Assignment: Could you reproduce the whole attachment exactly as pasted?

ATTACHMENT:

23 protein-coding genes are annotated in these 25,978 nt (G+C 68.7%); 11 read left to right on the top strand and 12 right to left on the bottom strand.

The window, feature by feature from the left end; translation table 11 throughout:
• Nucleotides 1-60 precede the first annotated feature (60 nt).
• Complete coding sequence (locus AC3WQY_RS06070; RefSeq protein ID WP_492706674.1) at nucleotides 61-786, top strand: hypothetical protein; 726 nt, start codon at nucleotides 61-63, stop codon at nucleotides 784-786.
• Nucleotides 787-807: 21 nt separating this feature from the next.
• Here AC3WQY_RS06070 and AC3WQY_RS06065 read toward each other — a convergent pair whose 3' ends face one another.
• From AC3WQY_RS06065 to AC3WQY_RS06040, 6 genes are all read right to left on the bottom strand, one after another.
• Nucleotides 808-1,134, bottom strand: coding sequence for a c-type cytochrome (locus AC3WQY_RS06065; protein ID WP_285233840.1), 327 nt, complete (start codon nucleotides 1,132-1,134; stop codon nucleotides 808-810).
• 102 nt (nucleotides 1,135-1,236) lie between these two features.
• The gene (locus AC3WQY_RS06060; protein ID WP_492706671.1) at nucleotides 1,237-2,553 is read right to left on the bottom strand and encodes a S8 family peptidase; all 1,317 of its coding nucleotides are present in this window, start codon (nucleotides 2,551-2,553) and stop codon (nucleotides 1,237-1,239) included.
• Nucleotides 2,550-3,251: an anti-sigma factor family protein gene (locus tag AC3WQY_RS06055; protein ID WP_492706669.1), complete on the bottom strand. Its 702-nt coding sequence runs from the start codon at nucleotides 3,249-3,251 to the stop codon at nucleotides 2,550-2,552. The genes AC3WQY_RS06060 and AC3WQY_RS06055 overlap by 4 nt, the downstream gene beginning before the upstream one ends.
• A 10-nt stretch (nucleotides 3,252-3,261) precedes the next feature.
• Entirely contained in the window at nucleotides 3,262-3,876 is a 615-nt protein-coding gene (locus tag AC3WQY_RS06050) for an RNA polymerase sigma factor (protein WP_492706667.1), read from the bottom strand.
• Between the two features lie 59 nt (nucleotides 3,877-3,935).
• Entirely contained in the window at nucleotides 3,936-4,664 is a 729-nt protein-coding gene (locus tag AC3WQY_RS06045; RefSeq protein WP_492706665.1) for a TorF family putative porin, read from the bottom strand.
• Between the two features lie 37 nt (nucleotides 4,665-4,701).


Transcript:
23 protein-coding genes are annotated in these 25,978 nt (G+C 68.7%); 11 read left to right on the top strand and 12 right to left on the bottom strand.

The window, feature by feature from the left end; translation table 11 throughout:
• Nucleotides 1-60 precede the first annotated feature (60 nt).
• Complete coding sequence (locus AC3WQY_RS06070; RefSeq protein ID WP_492706674.1) at nucleotides 61-786, top strand: hypothetical protein; 726 nt, start codon at nucleotides 61-63, stop codon at nucleotides 784-786.
• Nucleotides 787-807: 21 nt separating this feature from the next.
• Here AC3WQY_RS06070 and AC3WQY_RS06065 read toward each other — a convergent pair whose 3' ends face one another.
• From AC3WQY_RS06065 to AC3WQY_RS06040, 6 genes are all read right to left on the bottom strand, one after another.
• Nucleotides 808-1,134, bottom strand: coding sequence for a c-type cytochrome (locus AC3WQY_RS06065; protein ID WP_285233840.1), 327 nt, complete (start codon nucleotides 1,132-1,134; stop codon nucleotides 808-810).
• 102 nt (nucleotides 1,135-1,236) lie between these two features.
• The gene (locus AC3WQY_RS06060; protein ID WP_492706671.1) at nucleotides 1,237-2,553 is read right to left on the bottom strand and encodes a S8 family peptidase; all 1,317 of its coding nucleotides are present in this window, start codon (nucleotides 2,551-2,553) and stop codon (nucleotides 1,237-1,239) included.
• Nucleotides 2,550-3,251: an anti-sigma factor family protein gene (locus tag AC3WQY_RS06055; protein ID WP_492706669.1), complete on the bottom strand. Its 702-nt coding sequence runs from the start codon at nucleotides 3,249-3,251 to the stop codon at nucleotides 2,550-2,552. The genes AC3WQY_RS06060 and AC3WQY_RS06055 overlap by 4 nt, the downstream gene beginning before the upstream one ends.
• A 10-nt stretch (nucleotides 3,252-3,261) precedes the next feature.
• Entirely contained in the window at nucleotides 3,262-3,876 is a 615-nt protein-coding gene (locus tag AC3WQY_RS06050) for an RNA polymerase sigma factor (protein WP_492706667.1), read from the bottom strand.
• Between the two features lie 59 nt (nucleotides 3,877-3,935).
• Entirely contained in the window at nucleotides 3,936-4,664 is a 729-nt protein-coding gene (locus tag AC3WQY_RS06045; RefSeq protein WP_492706665.1) for a TorF family putative porin, read from the bottom strand.
• Between the two features lie 37 nt (nucleotides 4,665-4,701).